I work for a poor inner-city school district and I've got the above environment. I've inherited the network and the current config is a 64 character WPA2 key. This is untenable and I really need to find a solution using the default supplicant and/or some other fancy footwork to lose the key.
The requirements require me to NOT require the users to authenticate more than one AND to allow them to authenticate wirelessly somehow to allow Novell authentication before granting access to the wireless network. I've played around with ACLs on my WLC's to only allow access to the wireless network to specific servers to grant authentication but I'm at a loss as to what to do after they authenticate -- other than require them to connect via VPN to get access. This is not ideal as the CIO is insistent that we NOT impact the users.
Has anyone made this work with the default supplicants and if so, please give me guidance. I'm at a loss and I'm willing to read. ;)
I just wish there was a way to negotiate WPA2 encryption after a webauth or something. That would be so useful.
Thanks ahead of time for any help you can provide.
Easiest way is to buy the Cisco Supplicant. Tell the CIO that unfunded mandates are what got this country into the trouble its in now. ;)
Cloudpath Networks has a product called XpressConnect. It's a web-based setup assistant for OSX and Windows that automates the setup of the local wireless. It can deploy keys, certificates, etc. to the client. Client can connect to an open SSID that provides just a link to the setup. The program will then setup everything for say WPA2 PSK or WPA2 Enterprise, switch them on to the new WPS2-enabled SSID, and away they go. If you move to WPA2/Ent, you can authenticate against eDir.
'If you move to WPA2/Ent, you can authenticate against eDir.'
Where is the problem of novell edirectory not natively supporting MSCHAP solved in this scenario? Only reason supplicants are needed is because XP cant do PEAP/GTC, OSX works great (since it has native PEAP/GTC). Is there something I'm missing? I'm trying to solve authenticating against EDir myself. Seems to be the fact that XP needs a supplicant and there is no other solution (using 802.1x, WPA, and ACS)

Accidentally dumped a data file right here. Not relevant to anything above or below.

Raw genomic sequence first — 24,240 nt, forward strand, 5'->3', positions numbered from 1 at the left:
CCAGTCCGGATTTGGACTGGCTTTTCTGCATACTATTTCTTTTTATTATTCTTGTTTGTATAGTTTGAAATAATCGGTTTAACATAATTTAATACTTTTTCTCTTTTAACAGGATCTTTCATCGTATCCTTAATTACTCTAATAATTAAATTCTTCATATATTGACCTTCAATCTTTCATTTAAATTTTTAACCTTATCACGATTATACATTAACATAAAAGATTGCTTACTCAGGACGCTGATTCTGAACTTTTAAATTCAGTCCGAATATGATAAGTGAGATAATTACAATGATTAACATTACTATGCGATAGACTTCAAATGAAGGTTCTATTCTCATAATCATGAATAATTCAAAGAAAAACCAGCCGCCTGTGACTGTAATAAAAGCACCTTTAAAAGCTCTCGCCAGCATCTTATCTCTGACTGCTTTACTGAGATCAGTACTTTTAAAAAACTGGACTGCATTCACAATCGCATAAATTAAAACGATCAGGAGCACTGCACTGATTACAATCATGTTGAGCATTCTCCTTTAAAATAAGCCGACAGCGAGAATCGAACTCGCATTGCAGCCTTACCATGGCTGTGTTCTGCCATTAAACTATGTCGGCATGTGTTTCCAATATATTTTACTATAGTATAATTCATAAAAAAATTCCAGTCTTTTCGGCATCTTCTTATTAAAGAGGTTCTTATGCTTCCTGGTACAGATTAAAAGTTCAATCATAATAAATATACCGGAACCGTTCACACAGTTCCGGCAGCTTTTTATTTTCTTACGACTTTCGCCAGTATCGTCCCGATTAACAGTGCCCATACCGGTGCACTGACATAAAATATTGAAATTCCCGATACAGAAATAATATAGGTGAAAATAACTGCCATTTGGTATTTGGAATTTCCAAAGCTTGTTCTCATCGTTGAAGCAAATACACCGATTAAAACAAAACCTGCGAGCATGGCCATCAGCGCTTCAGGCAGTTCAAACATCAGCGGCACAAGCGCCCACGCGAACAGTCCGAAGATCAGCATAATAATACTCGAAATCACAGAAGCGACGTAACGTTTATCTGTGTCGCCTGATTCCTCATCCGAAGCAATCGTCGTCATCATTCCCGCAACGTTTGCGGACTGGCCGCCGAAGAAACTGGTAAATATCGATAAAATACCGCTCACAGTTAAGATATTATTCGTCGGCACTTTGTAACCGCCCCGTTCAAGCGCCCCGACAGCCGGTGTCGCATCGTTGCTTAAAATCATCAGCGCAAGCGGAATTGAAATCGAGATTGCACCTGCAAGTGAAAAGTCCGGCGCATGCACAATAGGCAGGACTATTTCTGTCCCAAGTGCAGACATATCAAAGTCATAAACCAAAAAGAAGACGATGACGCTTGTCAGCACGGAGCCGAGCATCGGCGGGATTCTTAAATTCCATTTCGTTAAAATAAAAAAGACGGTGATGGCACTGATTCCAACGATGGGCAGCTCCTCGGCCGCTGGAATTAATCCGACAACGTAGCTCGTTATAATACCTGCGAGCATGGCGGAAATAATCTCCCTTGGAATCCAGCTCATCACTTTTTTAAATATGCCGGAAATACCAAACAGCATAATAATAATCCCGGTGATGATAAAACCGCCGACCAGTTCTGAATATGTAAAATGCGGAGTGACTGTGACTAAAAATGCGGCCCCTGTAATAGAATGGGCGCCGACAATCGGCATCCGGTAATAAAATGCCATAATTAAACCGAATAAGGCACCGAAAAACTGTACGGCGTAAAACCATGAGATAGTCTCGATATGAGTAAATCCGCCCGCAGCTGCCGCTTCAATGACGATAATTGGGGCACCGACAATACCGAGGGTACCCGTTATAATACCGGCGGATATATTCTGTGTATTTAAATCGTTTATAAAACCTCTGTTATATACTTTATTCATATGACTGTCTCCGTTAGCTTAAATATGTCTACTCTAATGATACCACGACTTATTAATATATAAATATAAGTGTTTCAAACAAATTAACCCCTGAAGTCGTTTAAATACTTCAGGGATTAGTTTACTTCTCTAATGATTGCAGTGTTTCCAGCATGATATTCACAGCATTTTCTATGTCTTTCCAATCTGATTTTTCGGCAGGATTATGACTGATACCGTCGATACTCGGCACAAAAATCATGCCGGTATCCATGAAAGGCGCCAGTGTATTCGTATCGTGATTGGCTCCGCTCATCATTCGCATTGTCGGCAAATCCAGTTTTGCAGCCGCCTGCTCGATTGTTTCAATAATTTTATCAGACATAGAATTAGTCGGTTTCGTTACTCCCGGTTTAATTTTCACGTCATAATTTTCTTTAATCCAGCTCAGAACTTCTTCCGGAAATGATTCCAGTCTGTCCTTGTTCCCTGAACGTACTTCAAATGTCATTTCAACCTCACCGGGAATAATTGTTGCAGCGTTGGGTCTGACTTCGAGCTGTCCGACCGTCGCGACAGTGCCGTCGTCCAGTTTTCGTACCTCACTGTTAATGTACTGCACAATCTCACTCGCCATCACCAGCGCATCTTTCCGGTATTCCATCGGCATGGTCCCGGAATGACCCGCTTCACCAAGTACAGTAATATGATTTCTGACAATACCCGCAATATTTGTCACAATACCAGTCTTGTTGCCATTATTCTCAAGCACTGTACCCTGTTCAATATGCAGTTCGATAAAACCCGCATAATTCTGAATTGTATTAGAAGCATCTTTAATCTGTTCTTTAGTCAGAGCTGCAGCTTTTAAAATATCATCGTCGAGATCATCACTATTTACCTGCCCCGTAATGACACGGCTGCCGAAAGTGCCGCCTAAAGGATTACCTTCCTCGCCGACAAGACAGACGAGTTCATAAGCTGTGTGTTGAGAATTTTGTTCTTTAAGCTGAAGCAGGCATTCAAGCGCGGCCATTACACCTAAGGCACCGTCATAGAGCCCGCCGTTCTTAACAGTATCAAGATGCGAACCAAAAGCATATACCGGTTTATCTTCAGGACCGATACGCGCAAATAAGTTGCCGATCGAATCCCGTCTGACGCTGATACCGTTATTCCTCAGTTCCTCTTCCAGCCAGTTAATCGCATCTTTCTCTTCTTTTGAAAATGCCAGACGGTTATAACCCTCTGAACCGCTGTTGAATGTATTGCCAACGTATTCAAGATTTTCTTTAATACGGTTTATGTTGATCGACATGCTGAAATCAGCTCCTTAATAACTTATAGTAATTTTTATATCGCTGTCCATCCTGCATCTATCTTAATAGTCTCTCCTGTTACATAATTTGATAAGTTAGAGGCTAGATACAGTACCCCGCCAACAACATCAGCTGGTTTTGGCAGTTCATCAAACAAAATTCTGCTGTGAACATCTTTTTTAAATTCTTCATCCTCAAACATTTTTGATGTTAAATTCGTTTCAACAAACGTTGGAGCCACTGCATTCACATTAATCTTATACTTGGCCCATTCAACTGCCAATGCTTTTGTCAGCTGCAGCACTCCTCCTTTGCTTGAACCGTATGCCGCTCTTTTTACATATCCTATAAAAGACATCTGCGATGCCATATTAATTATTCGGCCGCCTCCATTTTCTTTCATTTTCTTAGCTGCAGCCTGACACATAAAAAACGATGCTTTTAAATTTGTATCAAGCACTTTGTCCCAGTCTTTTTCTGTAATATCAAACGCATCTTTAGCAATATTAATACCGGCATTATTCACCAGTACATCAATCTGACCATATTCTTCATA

thanks for any input, I'm dead in the water...
For eDir, you'd install FreeRadius with the eDir extensions installed. This allows FreeRadius to access a user's Universal Password which it can then use for MSCHAPv2 authentication.
Yes, and support for FR is nonexistant. I really suggest a supplicant of some kind. Odyssey by Juniper or the Cisco Supplicant tied to either a ACS RADIUS or bounced off of eDir.
Supplicants work fantastically. At $48 a pop, gonna set us back ~58k. which will never happen.
the free XSupplicant is working, but appears to have different anomalies between various machines - we need to test it a bit more.
How are the costs for the Cisco/Juniper supplicants justified? Its a pricey option....
I agree, supplicants are great, but there is nothing better than being able to support the lowest-common denominator that's built-in to the OS.
If you can support PEAP-MSCHAPv2, then you're home-free for every modern OS out there including Windows XP.
Yes, unless ACS has a way to talk to another down-stream radius server. It works great and there is _plenty_ of support for free radius.
I've been told my my Cisco SE that the next version of ACS is "supposed" to have eDir Universal Password support with MSCHAPv2.
I believe radiator radius also has support for eDir and universal password.
Jeff, great info so far...thanks...
So, a couple more things. Do you need to install Freeradius on a SLES Novell box, or can you install it on another linux distro not running edirectory? Basically, can a stand alone FreeRadius install on linux replace the ACS and use Edir as a backend using LDAP? Or, does FreeRadius need to be installed on SLES Novell and require the schema get extended?
I'm not sure about non-SLES, but I don't see why not since you'll be pointing FreeRadius at a eDir LDAP server, so the linux distro doesn't even need to have eDir on it.
Take a look at this:
Now keep in mind that ACS does a lot more than just Radius authentication given it has policy control and other options. If you don't need the other stuff ACS does, then FreeRadius against eDir will do what you need to do.
I'd also check with your local Cisco rep/se to see if you can get access to the ACS 5.x beta.